It is important to understand that the width of the cut is not the same as the thickness of the metal in any one part of the blade. The teeth will have a "set" to them, meaning that they protrude to one side or the other beyond the bulk of the blade. For coarser teeth, the teeth will simply alternate sides. For finer teeth, a more gradual wavy pattern is often used. The purpose of this is to create a small clearance between the cut material and the bulk of the blade. Without this clearance, there would be a lot more friction, heat, wasted power, and opportunities for the bladeto bind in the workpiece. As a blade wears, it may lose some of the set in its teeth, making the cut narrower and more prone to the problems just mentioned.


bltzlfsk wrote:
You have a do-over if your cut is too long. You can't add back if it's too short.

Besides the obvious above, you'll want to watch closely to bring down the blade on the desired side of any pencil mark. Eye protection and a dust mask should be considered.


It may help to think of every cut not as one but as two simultaneous cuts: the "finish" edge and the "waste" edge of the blade. Mark your intended cut with a thin line and then align your mark with the edge (not center) of the blade. Double-check that the blade is to the waste side of the marking before you cut. That way the piece on the finish side of the marking will be exactly the length that you measured. For best precision, measure each new cut mark only after the previous one has been cut. Small errors estimating the kerf of your saw will compound into larger errors if you try to measure all your cuts in one go.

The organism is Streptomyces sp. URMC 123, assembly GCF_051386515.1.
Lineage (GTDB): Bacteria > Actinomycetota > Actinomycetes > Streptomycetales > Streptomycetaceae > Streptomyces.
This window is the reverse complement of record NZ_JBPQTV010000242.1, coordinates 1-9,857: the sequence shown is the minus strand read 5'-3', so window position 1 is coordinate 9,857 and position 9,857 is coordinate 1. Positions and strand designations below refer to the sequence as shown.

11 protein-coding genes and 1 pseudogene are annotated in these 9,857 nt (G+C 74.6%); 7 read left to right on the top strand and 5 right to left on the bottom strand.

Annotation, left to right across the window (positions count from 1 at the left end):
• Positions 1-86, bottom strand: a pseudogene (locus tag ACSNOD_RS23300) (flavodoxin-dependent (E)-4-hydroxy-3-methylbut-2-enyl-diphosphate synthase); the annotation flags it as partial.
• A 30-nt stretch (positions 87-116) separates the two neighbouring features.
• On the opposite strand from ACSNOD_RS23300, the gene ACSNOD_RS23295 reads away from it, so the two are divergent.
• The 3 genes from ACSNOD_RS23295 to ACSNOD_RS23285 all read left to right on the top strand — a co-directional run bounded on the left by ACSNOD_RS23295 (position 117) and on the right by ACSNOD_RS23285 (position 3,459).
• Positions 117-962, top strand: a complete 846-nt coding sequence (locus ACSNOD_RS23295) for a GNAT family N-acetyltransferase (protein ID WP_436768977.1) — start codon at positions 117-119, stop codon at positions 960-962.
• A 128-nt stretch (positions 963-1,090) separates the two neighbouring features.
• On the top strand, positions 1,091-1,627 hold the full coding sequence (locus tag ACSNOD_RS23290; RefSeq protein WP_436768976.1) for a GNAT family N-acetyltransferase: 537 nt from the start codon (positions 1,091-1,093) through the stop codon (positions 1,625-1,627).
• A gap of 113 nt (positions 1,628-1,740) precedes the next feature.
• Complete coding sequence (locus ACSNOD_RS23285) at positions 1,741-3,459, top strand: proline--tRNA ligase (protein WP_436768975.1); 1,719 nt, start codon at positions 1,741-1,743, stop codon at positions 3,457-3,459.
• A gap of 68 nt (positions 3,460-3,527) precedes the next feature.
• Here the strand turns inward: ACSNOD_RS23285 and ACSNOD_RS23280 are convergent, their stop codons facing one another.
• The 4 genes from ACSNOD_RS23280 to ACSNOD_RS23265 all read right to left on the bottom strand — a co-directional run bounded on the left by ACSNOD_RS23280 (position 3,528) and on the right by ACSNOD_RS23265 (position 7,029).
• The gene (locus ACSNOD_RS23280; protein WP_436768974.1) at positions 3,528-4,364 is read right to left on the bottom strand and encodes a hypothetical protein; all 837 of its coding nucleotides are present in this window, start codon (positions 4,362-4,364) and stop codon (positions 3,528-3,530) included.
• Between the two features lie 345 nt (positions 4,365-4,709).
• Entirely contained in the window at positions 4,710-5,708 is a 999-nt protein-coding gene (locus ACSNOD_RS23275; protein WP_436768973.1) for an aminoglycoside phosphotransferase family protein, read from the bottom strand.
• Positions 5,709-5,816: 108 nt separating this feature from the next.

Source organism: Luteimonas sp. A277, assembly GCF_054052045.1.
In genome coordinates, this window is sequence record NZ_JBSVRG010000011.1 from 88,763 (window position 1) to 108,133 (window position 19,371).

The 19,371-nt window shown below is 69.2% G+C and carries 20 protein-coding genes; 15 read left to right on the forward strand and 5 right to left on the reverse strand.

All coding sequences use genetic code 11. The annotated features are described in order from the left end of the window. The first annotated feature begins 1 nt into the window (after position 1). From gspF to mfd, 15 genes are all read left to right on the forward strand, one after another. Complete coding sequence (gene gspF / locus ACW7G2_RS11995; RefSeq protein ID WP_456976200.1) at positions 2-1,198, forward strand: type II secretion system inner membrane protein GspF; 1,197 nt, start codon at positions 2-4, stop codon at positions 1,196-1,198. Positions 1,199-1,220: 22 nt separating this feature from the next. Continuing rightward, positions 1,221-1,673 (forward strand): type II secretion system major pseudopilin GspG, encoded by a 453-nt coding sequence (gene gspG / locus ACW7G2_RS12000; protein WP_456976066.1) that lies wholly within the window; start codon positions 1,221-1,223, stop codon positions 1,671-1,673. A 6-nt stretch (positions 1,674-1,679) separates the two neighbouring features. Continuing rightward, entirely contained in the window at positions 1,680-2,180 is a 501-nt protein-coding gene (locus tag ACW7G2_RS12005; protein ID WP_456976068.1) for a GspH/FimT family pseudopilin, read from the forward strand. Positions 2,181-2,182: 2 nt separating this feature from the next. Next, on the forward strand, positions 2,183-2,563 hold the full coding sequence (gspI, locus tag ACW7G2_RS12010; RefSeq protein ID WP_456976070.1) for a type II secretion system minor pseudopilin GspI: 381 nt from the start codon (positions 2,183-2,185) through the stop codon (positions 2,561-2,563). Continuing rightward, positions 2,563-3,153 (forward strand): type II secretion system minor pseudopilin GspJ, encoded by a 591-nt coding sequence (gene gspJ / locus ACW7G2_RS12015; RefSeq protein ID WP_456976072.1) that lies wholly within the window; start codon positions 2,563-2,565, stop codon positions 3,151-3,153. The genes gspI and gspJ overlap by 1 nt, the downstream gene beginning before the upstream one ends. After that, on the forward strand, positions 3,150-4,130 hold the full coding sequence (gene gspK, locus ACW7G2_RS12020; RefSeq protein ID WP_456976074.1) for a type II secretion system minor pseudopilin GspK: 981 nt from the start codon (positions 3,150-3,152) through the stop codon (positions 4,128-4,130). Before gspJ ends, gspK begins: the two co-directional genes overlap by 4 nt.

[edit: added response to bltzlfsk]
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Kelsey Rinella
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Slounger wrote:
capricorn_tm wrote:
Right.

Is this value written on the blade? Or do I just cut a piece of wood and calculate it?


Some saw blades may be labelled, but most are not. Just cut partway through a scrap and then use a ruler with fine markings to measure the width of the cut. Do not expect this measurement to be an exact fraction or decimal. You can however round this measurement to a convenient figure that you deem to be close enough for your purposes.

It is important to understand that the width of the cut is not the same as the thickness of the metal in any one part of the blade. The teeth will have a "set" to them, meaning that they protrude to one side or the other beyond the bulk of the blade. For coarser teeth, the teeth will simply alternate sides. For finer teeth, a more gradual wavy pattern is often used. The purpose of this is to create a small clearance between the cut material and the bulk of the blade. Without this clearance, there would be a lot more friction, heat, wasted power, and opportunities for the bladeto bind in the workpiece. As a blade wears, it may lose some of the set in its teeth, making the cut narrower and more prone to the problems just mentioned.


I had never thought about this, but your explanation made it seem so clear I briefly wondered why it wasn't obvious to me all along. That's the sign of a superb explanation--kudos to you, good sir!